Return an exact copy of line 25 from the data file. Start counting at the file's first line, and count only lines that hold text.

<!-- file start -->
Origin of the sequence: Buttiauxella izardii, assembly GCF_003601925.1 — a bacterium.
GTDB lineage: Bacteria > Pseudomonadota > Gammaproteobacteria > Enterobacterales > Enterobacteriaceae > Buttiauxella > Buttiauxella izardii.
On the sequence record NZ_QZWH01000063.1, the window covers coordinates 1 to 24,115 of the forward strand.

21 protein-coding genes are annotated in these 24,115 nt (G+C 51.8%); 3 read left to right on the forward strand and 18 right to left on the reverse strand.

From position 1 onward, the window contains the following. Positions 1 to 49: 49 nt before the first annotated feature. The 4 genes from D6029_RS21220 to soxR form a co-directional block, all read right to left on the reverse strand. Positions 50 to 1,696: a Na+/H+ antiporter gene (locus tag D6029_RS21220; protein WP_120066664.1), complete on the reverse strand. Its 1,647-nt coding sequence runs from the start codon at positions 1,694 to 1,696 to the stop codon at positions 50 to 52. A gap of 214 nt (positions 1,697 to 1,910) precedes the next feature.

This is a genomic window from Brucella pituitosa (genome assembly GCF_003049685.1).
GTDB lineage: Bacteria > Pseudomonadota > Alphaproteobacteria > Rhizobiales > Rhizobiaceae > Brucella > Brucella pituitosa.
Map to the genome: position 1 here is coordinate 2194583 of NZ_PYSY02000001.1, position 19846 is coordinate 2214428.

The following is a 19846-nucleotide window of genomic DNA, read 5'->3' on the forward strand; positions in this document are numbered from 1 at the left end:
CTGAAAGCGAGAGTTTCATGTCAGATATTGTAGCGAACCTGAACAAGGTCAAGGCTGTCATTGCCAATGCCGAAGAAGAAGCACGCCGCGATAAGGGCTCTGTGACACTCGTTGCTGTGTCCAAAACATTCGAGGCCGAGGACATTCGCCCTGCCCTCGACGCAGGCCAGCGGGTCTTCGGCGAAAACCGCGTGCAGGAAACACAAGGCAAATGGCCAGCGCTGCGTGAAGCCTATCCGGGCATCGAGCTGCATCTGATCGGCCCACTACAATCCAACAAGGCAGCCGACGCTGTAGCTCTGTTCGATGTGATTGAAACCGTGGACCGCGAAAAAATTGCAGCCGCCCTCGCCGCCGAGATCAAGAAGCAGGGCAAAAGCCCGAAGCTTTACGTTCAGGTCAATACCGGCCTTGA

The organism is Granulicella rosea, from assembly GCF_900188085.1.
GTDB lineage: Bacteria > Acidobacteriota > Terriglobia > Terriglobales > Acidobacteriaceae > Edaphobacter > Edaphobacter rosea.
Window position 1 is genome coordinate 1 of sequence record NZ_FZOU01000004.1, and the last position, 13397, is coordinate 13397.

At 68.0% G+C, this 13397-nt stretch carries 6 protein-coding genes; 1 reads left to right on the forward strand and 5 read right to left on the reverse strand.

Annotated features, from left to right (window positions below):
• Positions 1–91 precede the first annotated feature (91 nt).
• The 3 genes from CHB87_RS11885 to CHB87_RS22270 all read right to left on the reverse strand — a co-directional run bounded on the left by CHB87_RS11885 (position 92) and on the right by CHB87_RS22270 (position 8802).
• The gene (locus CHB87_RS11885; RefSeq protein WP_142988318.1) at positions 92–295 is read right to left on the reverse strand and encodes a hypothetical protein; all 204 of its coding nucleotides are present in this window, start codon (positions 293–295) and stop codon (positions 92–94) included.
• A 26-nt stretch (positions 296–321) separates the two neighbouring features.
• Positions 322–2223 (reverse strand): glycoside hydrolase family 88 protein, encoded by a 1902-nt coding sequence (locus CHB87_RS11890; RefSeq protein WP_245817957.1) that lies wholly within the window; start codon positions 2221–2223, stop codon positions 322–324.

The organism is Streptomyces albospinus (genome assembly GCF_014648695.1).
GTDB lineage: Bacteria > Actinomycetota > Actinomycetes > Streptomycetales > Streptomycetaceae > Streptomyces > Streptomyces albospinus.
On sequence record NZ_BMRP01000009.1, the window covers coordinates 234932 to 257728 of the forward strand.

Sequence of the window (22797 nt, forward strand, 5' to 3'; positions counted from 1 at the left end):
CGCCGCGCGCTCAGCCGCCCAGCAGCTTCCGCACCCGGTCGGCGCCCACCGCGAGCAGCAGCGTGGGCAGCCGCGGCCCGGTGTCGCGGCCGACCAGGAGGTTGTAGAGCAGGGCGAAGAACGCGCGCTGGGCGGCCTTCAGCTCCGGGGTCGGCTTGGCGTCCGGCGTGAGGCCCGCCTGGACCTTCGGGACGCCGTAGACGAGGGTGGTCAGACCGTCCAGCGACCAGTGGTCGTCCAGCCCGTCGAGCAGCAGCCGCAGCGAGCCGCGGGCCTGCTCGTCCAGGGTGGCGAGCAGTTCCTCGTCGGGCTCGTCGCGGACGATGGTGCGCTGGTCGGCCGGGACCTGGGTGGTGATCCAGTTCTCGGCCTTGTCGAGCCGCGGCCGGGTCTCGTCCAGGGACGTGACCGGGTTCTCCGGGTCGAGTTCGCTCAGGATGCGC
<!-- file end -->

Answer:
CGCCGCGCGCTCAGCCGCCCAGCAGCTTCCGCACCCGGTCGGCGCCCACCGCGAGCAGCAGCGTGGGCAGCCGCGGCCCGGTGTCGCGGCCGACCAGGAGGTTGTAGAGCAGGGCGAAGAACGCGCGCTGGGCGGCCTTCAGCTCCGGGGTCGGCTTGGCGTCCGGCGTGAGGCCCGCCTGGACCTTCGGGACGCCGTAGACGAGGGTGGTCAGACCGTCCAGCGACCAGTGGTCGTCCAGCCCGTCGAGCAGCAGCCGCAGCGAGCCGCGGGCCTGCTCGTCCAGGGTGGCGAGCAGTTCCTCGTCGGGCTCGTCGCGGACGATGGTGCGCTGGTCGGCCGGGACCTGGGTGGTGATCCAGTTCTCGGCCTTGTCGAGCCGCGGCCGGGTCTCGTCCAGGGACGTGACCGGGTTCTCCGGGTCGAGTTCGCTCAGGATGCGC